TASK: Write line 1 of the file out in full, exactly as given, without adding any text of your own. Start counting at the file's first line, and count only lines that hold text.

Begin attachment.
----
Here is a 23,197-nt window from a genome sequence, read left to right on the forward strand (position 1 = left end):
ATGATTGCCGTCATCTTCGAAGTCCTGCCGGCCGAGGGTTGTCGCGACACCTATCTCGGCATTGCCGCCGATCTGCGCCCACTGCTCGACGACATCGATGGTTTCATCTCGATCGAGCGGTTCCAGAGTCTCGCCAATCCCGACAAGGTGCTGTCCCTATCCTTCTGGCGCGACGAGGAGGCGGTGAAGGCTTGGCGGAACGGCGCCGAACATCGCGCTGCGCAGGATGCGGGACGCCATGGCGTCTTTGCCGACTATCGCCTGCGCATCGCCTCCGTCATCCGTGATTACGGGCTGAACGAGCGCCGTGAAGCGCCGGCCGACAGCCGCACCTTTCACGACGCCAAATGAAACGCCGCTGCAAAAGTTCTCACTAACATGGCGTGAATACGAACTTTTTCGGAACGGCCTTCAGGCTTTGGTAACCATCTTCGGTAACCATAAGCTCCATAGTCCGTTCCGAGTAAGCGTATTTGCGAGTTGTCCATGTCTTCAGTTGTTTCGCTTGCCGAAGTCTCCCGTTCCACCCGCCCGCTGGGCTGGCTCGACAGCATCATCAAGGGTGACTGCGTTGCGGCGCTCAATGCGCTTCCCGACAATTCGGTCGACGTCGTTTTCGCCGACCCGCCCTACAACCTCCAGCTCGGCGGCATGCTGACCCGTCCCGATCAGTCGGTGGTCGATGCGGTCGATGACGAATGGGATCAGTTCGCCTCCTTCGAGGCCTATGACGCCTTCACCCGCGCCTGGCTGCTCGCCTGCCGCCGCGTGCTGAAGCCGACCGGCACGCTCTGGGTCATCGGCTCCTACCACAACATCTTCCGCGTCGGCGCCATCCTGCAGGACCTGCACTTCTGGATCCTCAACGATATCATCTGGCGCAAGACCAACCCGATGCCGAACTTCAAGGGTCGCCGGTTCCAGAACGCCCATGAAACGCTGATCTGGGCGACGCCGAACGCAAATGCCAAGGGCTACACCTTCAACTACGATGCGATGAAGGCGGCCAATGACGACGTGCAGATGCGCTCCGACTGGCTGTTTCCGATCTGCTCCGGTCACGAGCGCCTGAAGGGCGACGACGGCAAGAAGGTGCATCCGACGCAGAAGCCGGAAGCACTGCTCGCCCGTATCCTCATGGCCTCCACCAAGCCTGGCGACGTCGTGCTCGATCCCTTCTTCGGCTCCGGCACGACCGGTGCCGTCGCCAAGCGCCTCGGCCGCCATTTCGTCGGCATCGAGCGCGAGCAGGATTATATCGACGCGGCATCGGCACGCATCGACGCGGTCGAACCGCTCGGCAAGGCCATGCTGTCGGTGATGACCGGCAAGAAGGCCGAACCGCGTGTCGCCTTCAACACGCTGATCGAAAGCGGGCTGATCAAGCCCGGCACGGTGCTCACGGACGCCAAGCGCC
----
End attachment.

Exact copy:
Here is a 23,197-nt window from a genome sequence, read left to right on the forward strand (position 1 = left end):